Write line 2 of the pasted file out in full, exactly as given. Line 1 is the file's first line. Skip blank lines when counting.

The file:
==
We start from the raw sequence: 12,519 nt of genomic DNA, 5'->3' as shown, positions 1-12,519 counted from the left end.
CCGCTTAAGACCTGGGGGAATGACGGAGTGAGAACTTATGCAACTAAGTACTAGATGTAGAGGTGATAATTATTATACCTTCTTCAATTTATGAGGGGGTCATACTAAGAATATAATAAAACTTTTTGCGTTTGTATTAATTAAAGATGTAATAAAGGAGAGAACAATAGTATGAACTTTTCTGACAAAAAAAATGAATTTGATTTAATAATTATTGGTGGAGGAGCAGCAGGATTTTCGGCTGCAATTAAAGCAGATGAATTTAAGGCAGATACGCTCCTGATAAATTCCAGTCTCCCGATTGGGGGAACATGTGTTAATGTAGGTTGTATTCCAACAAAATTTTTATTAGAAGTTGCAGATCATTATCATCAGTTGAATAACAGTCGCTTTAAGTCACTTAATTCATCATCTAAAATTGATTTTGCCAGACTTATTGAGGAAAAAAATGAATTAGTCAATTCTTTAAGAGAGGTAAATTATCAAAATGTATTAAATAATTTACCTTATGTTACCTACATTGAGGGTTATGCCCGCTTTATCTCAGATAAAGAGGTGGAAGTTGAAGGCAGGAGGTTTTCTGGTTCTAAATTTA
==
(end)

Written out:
CCGCTTAAGACCTGGGGGAATGACGGAGTGAGAACTTATGCAACTAAGTACTAGATGTAGAGGTGATAATTATTATACCTTCTTCAATTTATGAGGGGGTCATACTAAGAATATAATAAAACTTTTTGCGTTTGTATTAATTAAAGATGTAATAAAGGAGAGAACAATAGTATGAACTTTTCTGACAAAAAAAATGAATTTGATTTAATAATTATTGGTGGAGGAGCAGCAGGATTTTCGGCTGCAATTAAAGCAGATGAATTTAAGGCAGATACGCTCCTGATAAATTCCAGTCTCCCGATTGGGGGAACATGTGTTAATGTAGGTTGTATTCCAACAAAATTTTTATTAGAAGTTGCAGATCATTATCATCAGTTGAATAACAGTCGCTTTAAGTCACTTAATTCATCATCTAAAATTGATTTTGCCAGACTTATTGAGGAAAAAAATGAATTAGTCAATTCTTTAAGAGAGGTAAATTATCAAAATGTATTAAATAATTTACCTTATGTTACCTACATTGAGGGTTATGCCCGCTTTATCTCAGATAAAGAGGTGGAAGTTGAAGGCAGGAGGTTTTCTGGTTCTAAATTTA